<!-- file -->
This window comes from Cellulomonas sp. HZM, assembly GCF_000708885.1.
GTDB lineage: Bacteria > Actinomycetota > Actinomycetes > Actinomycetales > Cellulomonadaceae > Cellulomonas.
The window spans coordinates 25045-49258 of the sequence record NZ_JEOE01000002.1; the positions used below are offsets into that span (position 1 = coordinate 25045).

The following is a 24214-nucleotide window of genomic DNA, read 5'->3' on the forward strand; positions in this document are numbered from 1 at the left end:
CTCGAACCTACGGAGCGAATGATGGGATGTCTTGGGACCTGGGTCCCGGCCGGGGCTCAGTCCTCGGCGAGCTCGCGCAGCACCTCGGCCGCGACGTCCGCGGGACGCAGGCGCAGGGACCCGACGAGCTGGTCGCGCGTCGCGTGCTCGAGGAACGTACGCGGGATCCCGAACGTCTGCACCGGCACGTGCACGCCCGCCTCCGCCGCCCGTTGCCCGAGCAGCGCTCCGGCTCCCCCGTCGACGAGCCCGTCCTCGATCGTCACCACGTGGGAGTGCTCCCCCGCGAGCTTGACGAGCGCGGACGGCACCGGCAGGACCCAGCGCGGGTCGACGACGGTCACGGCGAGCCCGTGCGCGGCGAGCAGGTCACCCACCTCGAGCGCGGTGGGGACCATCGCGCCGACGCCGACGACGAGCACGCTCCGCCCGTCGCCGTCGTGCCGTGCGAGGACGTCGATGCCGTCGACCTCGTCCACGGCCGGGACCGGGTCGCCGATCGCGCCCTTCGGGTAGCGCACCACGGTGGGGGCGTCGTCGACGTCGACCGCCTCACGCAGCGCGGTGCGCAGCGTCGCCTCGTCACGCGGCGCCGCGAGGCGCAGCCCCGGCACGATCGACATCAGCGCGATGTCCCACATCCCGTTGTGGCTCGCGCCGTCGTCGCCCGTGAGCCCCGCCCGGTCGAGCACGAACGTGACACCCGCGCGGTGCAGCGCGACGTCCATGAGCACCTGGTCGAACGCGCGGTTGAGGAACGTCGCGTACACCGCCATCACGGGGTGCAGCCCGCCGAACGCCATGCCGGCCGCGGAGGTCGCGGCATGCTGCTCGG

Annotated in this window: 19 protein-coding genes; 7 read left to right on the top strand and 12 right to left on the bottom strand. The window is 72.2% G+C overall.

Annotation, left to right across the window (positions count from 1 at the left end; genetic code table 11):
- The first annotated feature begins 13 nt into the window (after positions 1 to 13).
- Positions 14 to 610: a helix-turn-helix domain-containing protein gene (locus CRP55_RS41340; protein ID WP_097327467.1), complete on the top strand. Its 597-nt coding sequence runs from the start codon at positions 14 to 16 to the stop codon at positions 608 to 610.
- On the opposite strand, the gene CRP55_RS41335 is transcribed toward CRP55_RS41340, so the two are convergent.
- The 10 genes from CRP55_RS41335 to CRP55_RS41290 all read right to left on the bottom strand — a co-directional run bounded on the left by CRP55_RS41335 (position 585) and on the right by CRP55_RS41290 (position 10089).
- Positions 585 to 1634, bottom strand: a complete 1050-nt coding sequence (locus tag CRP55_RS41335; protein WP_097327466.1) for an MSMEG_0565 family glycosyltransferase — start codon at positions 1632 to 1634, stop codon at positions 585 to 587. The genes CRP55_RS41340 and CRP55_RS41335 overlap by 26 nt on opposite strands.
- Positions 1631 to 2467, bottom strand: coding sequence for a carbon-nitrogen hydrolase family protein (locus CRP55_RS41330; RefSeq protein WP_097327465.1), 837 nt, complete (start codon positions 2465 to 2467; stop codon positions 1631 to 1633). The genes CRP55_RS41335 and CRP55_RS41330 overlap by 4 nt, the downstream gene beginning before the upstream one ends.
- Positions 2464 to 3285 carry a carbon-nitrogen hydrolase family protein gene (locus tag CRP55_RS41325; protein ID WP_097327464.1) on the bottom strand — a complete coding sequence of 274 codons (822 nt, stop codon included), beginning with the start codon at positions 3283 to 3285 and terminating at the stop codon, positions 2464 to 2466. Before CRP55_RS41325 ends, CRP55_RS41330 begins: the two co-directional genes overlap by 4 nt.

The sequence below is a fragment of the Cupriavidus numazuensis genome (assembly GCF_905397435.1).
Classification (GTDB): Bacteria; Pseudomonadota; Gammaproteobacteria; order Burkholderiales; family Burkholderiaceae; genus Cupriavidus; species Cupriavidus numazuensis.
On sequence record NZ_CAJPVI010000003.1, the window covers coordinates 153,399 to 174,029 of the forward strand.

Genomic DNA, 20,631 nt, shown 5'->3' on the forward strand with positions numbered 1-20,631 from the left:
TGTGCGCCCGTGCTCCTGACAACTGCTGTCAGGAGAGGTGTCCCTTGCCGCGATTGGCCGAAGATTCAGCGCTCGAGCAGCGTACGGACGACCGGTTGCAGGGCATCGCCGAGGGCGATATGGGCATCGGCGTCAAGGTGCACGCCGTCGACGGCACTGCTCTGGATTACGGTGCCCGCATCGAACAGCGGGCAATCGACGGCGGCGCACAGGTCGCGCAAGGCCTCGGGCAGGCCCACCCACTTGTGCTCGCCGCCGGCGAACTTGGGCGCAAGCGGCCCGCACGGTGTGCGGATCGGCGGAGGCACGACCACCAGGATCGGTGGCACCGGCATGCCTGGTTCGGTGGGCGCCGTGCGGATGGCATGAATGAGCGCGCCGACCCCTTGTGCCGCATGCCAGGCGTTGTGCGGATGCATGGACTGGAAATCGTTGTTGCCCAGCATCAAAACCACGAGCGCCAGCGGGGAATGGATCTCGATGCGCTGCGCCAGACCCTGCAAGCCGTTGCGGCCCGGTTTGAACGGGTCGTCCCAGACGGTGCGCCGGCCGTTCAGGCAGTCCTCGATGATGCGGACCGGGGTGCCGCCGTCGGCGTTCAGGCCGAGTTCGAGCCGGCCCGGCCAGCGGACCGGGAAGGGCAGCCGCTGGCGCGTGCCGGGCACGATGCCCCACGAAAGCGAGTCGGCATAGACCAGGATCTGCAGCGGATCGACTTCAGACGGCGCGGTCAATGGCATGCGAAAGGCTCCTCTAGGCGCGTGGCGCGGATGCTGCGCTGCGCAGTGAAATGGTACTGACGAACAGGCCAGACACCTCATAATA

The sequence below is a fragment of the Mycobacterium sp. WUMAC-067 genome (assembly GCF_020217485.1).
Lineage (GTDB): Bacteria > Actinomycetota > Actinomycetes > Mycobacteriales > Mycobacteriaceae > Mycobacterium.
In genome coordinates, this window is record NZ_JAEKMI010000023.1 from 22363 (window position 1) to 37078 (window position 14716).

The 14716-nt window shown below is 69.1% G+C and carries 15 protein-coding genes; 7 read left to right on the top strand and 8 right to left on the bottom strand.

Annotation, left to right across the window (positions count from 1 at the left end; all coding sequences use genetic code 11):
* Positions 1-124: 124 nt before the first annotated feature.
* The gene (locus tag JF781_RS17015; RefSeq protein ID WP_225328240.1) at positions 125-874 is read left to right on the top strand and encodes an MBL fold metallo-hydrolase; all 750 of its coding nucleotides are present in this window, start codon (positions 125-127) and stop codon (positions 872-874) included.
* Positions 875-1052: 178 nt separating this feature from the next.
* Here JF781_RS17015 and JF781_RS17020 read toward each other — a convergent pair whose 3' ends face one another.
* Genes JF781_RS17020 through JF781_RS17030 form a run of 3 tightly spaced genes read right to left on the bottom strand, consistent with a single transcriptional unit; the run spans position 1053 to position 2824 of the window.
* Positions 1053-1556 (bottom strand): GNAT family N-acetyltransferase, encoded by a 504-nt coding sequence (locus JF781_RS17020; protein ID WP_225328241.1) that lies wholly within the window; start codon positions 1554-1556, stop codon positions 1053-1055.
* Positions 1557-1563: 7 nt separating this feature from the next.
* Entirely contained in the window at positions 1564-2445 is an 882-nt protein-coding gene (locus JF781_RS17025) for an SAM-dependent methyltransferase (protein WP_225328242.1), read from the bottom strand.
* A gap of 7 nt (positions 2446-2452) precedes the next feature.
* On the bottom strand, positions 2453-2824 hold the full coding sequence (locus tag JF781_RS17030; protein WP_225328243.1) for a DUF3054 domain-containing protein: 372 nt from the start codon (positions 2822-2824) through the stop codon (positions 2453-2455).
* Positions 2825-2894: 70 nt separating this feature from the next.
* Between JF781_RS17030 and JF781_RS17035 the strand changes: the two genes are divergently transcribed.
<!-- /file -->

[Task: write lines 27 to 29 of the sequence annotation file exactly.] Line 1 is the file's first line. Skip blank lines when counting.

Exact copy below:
* Positions 875-1052: 178 nt separating this feature from the next.
* Here JF781_RS17015 and JF781_RS17020 read toward each other — a convergent pair whose 3' ends face one another.
* Genes JF781_RS17020 through JF781_RS17030 form a run of 3 tightly spaced genes read right to left on the bottom strand, consistent with a single transcriptional unit; the run spans position 1053 to position 2824 of the window.